May 2018: The Middle Temple Foundlings

For a period from the seventeenth to the early nineteenth century, the Inns of Court were among the most popular places in London for abandoning children who, for whatever reason, could not be cared for or were simply unwanted. Over the years, hundreds of infants were left around the Middle Temple. As an extra-parochial area (falling beyond the boundaries of any parish, and therefore excluded from the usual poor relief), the responsibility to take care of these children fell squarely (and literally) on the Inn's doorstep.

While not keen on this practice, and taking various steps to prevent it, the Inn took its responsibilities for these children seriously, providing for their care and often setting them up well for adult life. This month, we look at the archival records which tell the story of the Temple foundlings - who they were, where they came from and how the Inn provided for them.

A 'Register of Exposed Children' has survived in the archive, which records details of all those children left in the Middle Temple between 1701 and 1850. They were usually named by the Inn, and always given the surname 'Temple'. The date and location of their abandonment was recorded, as well as the date of their baptism in the Temple Church, and also details of the Inn's further provision for their welfare and future. Sadly, not many of these infants survived long enough to have much of a future - one of the more poignant entries is for a William Temple, found in March 1801: 'The child appeared when found to be almost starved to which its Death was attributed'. Some stories have a happy twist, however - one infant's entry from 1783 records that it was 'Claimed by the Mother immediately after it had been sent to the Nurse'.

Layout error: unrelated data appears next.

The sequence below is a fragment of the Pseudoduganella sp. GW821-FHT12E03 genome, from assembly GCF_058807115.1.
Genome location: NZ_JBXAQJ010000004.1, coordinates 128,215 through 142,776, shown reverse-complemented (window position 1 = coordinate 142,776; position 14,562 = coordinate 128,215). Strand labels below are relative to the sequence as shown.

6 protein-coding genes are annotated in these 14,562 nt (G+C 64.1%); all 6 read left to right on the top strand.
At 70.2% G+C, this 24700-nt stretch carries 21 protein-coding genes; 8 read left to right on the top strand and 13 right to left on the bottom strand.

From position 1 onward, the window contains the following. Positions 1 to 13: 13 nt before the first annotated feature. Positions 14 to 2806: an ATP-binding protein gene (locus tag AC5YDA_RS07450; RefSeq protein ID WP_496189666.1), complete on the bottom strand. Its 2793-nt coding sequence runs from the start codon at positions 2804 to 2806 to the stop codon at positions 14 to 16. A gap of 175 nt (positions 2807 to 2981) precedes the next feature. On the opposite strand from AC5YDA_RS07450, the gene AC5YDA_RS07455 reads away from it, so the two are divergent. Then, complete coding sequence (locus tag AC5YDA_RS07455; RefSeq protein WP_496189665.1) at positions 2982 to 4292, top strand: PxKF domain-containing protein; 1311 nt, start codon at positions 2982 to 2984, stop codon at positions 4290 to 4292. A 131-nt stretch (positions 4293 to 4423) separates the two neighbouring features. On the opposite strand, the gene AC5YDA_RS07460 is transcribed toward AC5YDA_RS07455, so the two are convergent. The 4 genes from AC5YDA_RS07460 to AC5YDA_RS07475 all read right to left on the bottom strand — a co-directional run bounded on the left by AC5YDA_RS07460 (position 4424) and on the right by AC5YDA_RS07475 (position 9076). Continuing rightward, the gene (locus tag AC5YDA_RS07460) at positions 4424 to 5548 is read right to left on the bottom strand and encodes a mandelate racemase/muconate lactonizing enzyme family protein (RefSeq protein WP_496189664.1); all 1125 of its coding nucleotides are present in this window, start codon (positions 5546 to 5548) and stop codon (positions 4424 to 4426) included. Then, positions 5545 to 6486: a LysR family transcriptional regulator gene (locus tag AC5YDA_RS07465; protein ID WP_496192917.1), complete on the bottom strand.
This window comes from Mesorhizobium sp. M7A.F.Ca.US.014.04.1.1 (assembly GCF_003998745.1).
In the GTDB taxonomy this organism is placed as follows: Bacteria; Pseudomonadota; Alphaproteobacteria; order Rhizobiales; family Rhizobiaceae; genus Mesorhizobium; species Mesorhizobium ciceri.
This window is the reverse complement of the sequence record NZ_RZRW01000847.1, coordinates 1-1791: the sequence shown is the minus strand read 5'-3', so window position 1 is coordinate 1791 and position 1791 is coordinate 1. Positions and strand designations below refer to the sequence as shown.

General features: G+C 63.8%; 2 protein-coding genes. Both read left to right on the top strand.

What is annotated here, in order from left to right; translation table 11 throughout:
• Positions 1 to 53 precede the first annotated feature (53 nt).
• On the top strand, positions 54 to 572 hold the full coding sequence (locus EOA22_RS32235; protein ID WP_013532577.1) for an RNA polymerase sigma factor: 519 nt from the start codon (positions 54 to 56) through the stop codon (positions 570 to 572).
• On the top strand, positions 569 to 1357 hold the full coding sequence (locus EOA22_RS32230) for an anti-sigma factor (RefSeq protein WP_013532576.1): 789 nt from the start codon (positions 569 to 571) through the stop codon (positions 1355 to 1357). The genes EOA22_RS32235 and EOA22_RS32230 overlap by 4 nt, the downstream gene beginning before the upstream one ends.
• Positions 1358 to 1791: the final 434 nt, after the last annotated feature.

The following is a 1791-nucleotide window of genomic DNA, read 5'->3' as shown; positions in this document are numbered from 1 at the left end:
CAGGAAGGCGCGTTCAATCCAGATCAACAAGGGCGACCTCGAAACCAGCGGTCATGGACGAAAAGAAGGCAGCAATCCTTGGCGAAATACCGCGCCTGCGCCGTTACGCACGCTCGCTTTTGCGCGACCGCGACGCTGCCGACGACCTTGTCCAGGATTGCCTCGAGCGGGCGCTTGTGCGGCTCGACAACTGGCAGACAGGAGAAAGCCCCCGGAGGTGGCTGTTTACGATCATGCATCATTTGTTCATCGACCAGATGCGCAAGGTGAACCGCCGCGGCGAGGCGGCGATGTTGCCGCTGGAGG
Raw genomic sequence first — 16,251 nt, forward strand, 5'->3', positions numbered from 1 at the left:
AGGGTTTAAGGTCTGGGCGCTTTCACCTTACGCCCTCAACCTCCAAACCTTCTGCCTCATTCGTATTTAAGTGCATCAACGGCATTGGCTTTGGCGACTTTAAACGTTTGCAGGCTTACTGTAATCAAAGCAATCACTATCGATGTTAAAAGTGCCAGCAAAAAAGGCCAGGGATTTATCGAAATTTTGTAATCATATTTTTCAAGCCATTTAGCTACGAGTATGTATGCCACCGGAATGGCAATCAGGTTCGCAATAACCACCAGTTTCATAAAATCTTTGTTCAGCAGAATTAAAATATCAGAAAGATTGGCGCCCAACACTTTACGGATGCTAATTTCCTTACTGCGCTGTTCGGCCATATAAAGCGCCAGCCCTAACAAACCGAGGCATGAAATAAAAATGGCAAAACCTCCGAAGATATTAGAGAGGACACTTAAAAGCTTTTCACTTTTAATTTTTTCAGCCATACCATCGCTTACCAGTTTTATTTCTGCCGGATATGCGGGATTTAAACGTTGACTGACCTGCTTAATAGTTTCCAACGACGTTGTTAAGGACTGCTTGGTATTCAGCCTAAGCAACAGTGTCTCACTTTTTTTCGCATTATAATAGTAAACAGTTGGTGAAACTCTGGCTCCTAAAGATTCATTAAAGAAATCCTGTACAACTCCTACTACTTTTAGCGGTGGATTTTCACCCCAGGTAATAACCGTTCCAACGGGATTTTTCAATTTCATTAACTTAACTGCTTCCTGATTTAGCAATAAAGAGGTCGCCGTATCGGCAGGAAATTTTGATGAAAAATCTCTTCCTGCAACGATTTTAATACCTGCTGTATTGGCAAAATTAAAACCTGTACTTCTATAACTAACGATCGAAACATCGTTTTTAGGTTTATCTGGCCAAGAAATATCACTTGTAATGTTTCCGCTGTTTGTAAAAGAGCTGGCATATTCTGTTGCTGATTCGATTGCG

Excerpt from the Register of Exposed Children, 1701-1850 (MT.19/CHI)

Why were the foundlings abandoned? There must have been myriad reasons, but the poverty and desperation rife in eighteenth and nineteenth century London, coupled with a lack of significant support or welfare provision must have been prime amongst these, as one record indicates. A petition, dated 17 December 1718 and addressed to the Inn, was found with a child exposed in Essex Court, signed by 'the unfortunate father of this more unfortunate infant'. This petition states that the father is 'well educated in the law but thro' a series of misfortunes is rendered incapable to maintain this infant, and so obliged to expose him after this indecent manner (to your petitioner's unspeakable griefe and concern).'

Petition of the father of an infant exposed in Essex Court, 17 December 1718 (MT.18/FOU/2)

The Inn did attempt to prevent this burdensome practice. Rewards were offered for information concerning certain children - a poster appeared in March 1801, offering a £20 reward for information regarding a boy 'supposed to be about Eighteen Months old, having a Burn or Scald on the Left Leg, dressed in a White Dimity Cloak', found in Essex Court. Such assistance was evidently valued - in 1777, Parliament ordered that a guinea be paid to one Mrs Gabrill 'as an acknowledgement for her care & trouble in voluntarily bringing to light the parents of a child that was deserted in the passage between the top of Brick Court and Essex Court'.